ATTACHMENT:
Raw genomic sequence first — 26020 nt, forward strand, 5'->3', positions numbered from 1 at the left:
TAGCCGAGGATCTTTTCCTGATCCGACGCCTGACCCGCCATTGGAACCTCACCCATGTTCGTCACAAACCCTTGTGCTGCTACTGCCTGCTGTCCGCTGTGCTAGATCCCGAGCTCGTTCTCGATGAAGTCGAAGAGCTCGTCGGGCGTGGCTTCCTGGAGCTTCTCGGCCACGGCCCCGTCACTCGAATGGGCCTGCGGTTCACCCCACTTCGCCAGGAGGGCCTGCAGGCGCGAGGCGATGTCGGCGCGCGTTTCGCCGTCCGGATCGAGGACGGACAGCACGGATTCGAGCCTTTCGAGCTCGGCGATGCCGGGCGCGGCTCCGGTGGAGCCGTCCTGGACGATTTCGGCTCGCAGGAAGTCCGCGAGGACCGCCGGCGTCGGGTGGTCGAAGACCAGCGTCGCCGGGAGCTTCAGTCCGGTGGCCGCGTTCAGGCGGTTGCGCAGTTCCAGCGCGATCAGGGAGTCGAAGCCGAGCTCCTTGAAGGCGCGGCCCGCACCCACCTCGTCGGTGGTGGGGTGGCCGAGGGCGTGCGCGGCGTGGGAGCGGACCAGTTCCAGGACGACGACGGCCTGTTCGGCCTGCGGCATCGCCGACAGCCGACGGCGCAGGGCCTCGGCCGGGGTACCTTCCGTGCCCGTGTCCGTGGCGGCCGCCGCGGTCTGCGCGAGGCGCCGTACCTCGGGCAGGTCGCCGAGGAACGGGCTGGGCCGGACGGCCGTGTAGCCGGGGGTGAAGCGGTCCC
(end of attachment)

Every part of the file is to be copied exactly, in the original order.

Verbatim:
Raw genomic sequence first — 26020 nt, forward strand, 5'->3', positions numbered from 1 at the left:
TAGCCGAGGATCTTTTCCTGATCCGACGCCTGACCCGCCATTGGAACCTCACCCATGTTCGTCACAAACCCTTGTGCTGCTACTGCCTGCTGTCCGCTGTGCTAGATCCCGAGCTCGTTCTCGATGAAGTCGAAGAGCTCGTCGGGCGTGGCTTCCTGGAGCTTCTCGGCCACGGCCCCGTCACTCGAATGGGCCTGCGGTTCACCCCACTTCGCCAGGAGGGCCTGCAGGCGCGAGGCGATGTCGGCGCGCGTTTCGCCGTCCGGATCGAGGACGGACAGCACGGATTCGAGCCTTTCGAGCTCGGCGATGCCGGGCGCGGCTCCGGTGGAGCCGTCCTGGACGATTTCGGCTCGCAGGAAGTCCGCGAGGACCGCCGGCGTCGGGTGGTCGAAGACCAGCGTCGCCGGGAGCTTCAGTCCGGTGGCCGCGTTCAGGCGGTTGCGCAGTTCCAGCGCGATCAGGGAGTCGAAGCCGAGCTCCTTGAAGGCGCGGCCCGCACCCACCTCGTCGGTGGTGGGGTGGCCGAGGGCGTGCGCGGCGTGGGAGCGGACCAGTTCCAGGACGACGACGGCCTGTTCGGCCTGCGGCATCGCCGACAGCCGACGGCGCAGGGCCTCGGCCGGGGTACCTTCCGTGCCCGTGTCCGTGGCGGCCGCCGCGGTCTGCGCGAGGCGCCGTACCTCGGGCAGGTCGCCGAGGAACGGGCTGGGCCGGACGGCCGTGTAGCCGGGGGTGAAGCGGTCCC